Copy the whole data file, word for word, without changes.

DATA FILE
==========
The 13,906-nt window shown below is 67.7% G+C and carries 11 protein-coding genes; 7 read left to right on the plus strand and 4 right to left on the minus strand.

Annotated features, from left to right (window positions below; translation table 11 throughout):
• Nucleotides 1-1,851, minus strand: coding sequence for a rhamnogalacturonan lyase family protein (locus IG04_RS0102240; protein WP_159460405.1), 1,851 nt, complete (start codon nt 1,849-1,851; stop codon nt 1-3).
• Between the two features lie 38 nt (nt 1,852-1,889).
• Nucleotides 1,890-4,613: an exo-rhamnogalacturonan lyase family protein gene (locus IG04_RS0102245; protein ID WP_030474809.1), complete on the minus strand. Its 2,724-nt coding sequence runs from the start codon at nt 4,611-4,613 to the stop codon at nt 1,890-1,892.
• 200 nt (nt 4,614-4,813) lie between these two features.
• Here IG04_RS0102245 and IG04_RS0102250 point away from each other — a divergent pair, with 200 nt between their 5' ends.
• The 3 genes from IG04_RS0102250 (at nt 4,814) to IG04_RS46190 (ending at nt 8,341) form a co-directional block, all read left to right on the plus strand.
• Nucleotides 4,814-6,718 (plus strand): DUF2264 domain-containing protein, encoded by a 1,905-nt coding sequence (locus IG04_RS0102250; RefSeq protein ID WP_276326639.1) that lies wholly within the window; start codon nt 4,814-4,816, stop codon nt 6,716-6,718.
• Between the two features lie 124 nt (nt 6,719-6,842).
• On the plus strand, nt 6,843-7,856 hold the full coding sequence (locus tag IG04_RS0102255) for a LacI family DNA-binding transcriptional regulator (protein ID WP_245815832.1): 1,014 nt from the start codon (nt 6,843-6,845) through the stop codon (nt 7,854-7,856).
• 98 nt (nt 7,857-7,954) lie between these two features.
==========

The 13,906-nt window shown below is 67.7% G+C and carries 11 protein-coding genes; 7 read left to right on the plus strand and 4 right to left on the minus strand.

Annotated features, from left to right (window positions below; translation table 11 throughout):
• Nucleotides 1-1,851, minus strand: coding sequence for a rhamnogalacturonan lyase family protein (locus IG04_RS0102240; protein WP_159460405.1), 1,851 nt, complete (start codon nt 1,849-1,851; stop codon nt 1-3).
• Between the two features lie 38 nt (nt 1,852-1,889).
• Nucleotides 1,890-4,613: an exo-rhamnogalacturonan lyase family protein gene (locus IG04_RS0102245; protein ID WP_030474809.1), complete on the minus strand. Its 2,724-nt coding sequence runs from the start codon at nt 4,611-4,613 to the stop codon at nt 1,890-1,892.
• 200 nt (nt 4,614-4,813) lie between these two features.
• Here IG04_RS0102245 and IG04_RS0102250 point away from each other — a divergent pair, with 200 nt between their 5' ends.
• The 3 genes from IG04_RS0102250 (at nt 4,814) to IG04_RS46190 (ending at nt 8,341) form a co-directional block, all read left to right on the plus strand.
• Nucleotides 4,814-6,718 (plus strand): DUF2264 domain-containing protein, encoded by a 1,905-nt coding sequence (locus IG04_RS0102250; RefSeq protein ID WP_276326639.1) that lies wholly within the window; start codon nt 4,814-4,816, stop codon nt 6,716-6,718.
• Between the two features lie 124 nt (nt 6,719-6,842).
• On the plus strand, nt 6,843-7,856 hold the full coding sequence (locus tag IG04_RS0102255) for a LacI family DNA-binding transcriptional regulator (protein ID WP_245815832.1): 1,014 nt from the start codon (nt 6,843-6,845) through the stop codon (nt 7,854-7,856).
• 98 nt (nt 7,857-7,954) lie between these two features.